Dealers are adjusting to changing customer behavior and pressure from manufacturers to update.
Brent Wade, general manager of Richfield Bloomington Mitsubishi, and Tim Carter, general manager of Richfield Bloomington Honda, at Richfield Bloomington Mitsubishi. Car dealerships generally congregate together.
Courtney Anderson, a 23-year-old who works at a St. Paul software firm, shopped around for a new car recently and rolled out of Richfield Bloomington Mitsubishi in a sparkling new Outlander Sport.
“I love it,” she said excitedly. “I absolutely have no buyer’s remorse. I went out Sunday and just drove it around.”
With her purchase, Anderson became part of the biggest surge in U.S. car buying since 2006. And that boom is one reason the landscape — literally — is changing for car dealers.
Automotive property has become one of the hottest segments in Twin Cities commercial real estate as dealers looking for space adjust to the increased demand as well as pressure from manufacturers to update their look and services.
At least six auto dealerships have expanded or announced plans to do so in the past year. Meanwhile, the sale of 17 car dealerships once owned by Denny Hecker, who went to jail on fraud charges three years ago, has roiled the market. Ten will remain dealerships, while the others will be repurposed as an RV lot, an auction site, a tire store and a school building.
Add to this car soup the pending arrival of the nation’s largest used-car retailer: Richmond, Va.-based CarMax Inc. will open an outlet in Brooklyn Park next spring. The company, known for its no-haggle pricing, is also scouting for other sites.
“Our teams continue to look for sites that allow us open stores in areas of retail, automotive activity and growth,” spokeswoman Michelle Topping Ellwood said. “Minneapolis is an area that we have identified that fits into our current growth plan.”
The uptick in sales, along with the changing real estate needs of auto dealers, is coupled with a sea change over the past decade in the way consumers buy cars, largely due to the Internet.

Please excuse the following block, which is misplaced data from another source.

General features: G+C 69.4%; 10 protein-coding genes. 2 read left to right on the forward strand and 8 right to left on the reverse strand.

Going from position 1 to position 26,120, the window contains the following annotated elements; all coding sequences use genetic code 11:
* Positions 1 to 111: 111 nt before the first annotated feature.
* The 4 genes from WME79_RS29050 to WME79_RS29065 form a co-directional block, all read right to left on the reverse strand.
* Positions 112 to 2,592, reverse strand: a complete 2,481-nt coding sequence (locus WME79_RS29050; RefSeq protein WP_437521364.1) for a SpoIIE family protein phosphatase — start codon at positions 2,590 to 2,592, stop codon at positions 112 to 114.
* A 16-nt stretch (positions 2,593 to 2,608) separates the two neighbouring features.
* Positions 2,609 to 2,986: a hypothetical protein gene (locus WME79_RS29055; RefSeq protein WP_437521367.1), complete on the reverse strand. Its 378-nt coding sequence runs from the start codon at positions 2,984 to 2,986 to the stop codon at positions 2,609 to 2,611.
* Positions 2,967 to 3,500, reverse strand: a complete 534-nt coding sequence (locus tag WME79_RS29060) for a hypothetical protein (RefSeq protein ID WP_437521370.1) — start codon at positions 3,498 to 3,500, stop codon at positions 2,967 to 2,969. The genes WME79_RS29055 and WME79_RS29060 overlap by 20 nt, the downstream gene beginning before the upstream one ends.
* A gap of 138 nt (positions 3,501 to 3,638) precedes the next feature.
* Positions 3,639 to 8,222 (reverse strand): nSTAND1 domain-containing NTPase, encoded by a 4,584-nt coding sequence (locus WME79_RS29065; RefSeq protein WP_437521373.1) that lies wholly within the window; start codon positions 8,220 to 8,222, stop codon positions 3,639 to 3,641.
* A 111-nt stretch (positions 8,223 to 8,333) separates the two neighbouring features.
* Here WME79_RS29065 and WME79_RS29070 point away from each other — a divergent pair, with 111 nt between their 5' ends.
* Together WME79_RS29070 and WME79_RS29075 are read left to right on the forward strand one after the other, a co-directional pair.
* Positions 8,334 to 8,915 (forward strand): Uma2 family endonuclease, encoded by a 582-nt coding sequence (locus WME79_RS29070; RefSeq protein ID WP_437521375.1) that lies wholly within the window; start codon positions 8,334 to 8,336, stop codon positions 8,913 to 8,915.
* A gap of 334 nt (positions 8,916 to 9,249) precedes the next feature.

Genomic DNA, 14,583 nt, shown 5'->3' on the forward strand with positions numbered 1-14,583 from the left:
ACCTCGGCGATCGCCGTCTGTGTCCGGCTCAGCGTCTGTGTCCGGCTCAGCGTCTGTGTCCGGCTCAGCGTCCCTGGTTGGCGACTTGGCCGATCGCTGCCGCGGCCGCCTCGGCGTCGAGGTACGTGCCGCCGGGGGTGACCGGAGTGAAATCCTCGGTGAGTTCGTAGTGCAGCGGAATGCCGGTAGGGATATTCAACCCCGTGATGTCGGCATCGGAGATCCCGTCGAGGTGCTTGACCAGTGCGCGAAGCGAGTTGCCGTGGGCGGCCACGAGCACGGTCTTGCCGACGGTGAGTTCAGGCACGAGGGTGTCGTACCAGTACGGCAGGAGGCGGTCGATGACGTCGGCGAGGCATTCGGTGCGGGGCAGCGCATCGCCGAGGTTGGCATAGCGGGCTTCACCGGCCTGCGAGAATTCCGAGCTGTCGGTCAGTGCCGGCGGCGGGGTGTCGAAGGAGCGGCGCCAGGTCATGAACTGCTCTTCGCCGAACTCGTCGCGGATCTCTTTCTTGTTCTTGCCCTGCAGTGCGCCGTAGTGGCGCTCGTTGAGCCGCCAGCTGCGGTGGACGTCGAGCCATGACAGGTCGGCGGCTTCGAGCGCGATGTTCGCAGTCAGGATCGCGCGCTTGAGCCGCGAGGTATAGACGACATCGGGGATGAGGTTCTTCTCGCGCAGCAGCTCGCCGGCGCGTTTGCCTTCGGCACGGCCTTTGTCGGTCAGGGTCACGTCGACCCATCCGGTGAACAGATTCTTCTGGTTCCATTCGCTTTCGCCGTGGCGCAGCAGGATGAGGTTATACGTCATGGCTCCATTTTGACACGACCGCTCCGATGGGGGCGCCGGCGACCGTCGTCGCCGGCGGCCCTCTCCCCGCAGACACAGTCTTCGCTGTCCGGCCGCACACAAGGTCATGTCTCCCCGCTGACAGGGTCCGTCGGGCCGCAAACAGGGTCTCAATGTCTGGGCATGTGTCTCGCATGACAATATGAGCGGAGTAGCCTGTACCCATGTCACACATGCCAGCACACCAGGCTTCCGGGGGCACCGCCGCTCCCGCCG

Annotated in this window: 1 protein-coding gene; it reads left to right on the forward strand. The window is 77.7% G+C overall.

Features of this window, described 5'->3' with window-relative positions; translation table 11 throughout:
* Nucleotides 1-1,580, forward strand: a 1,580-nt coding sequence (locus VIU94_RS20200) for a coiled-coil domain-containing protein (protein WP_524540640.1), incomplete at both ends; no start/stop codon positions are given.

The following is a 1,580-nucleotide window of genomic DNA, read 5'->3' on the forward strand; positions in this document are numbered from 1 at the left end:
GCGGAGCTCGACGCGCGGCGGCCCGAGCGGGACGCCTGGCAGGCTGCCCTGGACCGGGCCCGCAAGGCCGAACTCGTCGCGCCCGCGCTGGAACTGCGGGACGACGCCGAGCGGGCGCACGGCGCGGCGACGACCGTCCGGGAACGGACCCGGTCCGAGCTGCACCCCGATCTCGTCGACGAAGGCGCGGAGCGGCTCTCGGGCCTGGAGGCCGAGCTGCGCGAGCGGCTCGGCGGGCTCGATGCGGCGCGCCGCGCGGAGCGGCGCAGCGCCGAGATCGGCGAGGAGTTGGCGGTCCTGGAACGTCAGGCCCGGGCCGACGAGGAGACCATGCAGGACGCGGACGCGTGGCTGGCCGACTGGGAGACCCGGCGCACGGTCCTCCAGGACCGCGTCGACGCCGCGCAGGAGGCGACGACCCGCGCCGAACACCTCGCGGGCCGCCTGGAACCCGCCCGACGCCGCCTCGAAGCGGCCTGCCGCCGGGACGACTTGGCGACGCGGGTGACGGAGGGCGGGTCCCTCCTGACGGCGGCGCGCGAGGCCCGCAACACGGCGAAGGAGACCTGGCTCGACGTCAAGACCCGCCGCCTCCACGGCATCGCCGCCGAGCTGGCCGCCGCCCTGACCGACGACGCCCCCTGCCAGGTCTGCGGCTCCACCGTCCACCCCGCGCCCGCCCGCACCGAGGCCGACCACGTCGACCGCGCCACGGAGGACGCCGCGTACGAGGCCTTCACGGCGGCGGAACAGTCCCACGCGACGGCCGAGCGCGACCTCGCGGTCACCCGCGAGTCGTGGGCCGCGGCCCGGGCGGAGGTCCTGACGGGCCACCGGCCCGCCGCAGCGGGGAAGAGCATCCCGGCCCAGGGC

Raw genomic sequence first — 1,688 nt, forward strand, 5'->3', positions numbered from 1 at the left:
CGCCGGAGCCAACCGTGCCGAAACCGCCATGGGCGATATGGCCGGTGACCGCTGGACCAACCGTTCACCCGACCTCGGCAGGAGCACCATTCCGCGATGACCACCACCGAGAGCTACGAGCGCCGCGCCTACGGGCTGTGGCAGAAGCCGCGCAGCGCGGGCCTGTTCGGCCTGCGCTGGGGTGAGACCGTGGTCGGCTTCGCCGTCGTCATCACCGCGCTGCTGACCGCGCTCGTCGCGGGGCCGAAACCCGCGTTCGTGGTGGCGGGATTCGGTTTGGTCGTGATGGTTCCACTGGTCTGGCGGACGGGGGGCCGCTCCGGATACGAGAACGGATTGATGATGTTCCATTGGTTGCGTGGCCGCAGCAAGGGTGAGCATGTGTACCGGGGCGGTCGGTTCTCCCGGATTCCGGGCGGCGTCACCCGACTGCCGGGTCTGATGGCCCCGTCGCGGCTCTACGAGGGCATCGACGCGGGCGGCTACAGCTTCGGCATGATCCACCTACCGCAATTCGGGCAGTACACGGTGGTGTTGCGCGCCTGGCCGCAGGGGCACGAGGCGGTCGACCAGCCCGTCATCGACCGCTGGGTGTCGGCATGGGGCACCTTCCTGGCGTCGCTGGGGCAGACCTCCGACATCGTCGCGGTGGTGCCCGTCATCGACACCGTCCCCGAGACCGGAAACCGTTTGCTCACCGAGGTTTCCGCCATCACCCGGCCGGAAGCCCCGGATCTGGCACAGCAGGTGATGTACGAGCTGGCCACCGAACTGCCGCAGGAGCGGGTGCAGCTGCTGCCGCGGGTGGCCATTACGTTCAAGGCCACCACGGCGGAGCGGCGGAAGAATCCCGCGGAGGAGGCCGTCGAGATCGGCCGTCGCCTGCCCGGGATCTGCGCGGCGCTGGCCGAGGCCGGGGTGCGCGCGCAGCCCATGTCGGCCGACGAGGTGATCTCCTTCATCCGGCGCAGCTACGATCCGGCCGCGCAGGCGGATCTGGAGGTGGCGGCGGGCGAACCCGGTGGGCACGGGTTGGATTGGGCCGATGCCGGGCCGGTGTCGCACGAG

A 2013 report released by the New York consulting firm, McKinsey & Co. found that 80 percent of new car and almost 100 percent of used-car customers begin their car-buying journey online. That means “dealers have lost their role as the primary source of information as well as their power over the information shared and their ability to influence the customer,” the report states.
“Customers come here in a buying mode,” said Tim Carter, general manager of Richfield Bloomington Honda. “Once they’re in the funnel, they’re pretty much ready to go.” The days of the whole family spending Saturday afternoons leisurely trolling car lots are long gone. Buyers are time-pressed and armed with oodles of downloaded information.
Anderson, of Minneapolis, is a good example of this trend. She was highly selective in terms of the type of vehicle she wanted, but brand agnostic.
She wanted a white or black crossover with good gas mileage, a maintenance plan and Bluetooth capabilities. And she had a firm figure in mind for her monthly payment.
“I was nervous that I wouldn’t be able to afford it,” she said. “But when I told the finance people what I could afford, we made it work.”
Unlike other industries ravaged by the Internet, such as consumer electronics and books, there is still a need for brick-and-mortar car dealerships from a consumer standpoint, McKinsey found. More than 80 percent of customers take test drives during the car-buying process.
Which reinforces the need for dealerships to keep their properties current and relevant. “The key will be to transform today’s dealer network into a profitable, modern, multiformat sales channel that combines the opportunities of the online world with the strengths of the traditional dealership channel,” McKinsey said.
Failure to do so will result in dealers “driven out of business in the mid- to long-run.”
Several metro-area auto dealerships are refreshing their look. Hopkins-based Morrie’s Automotive Group opened Inver Grove Mazda, a 23,000-square-foot dealership on Mendota Road, featuring an updated design launched by Mazda North America last year, according to Jim Rock, executive director of retail-brokerage services for Cushman & Wakefield/NorthMarq, the Bloomington real estate firm.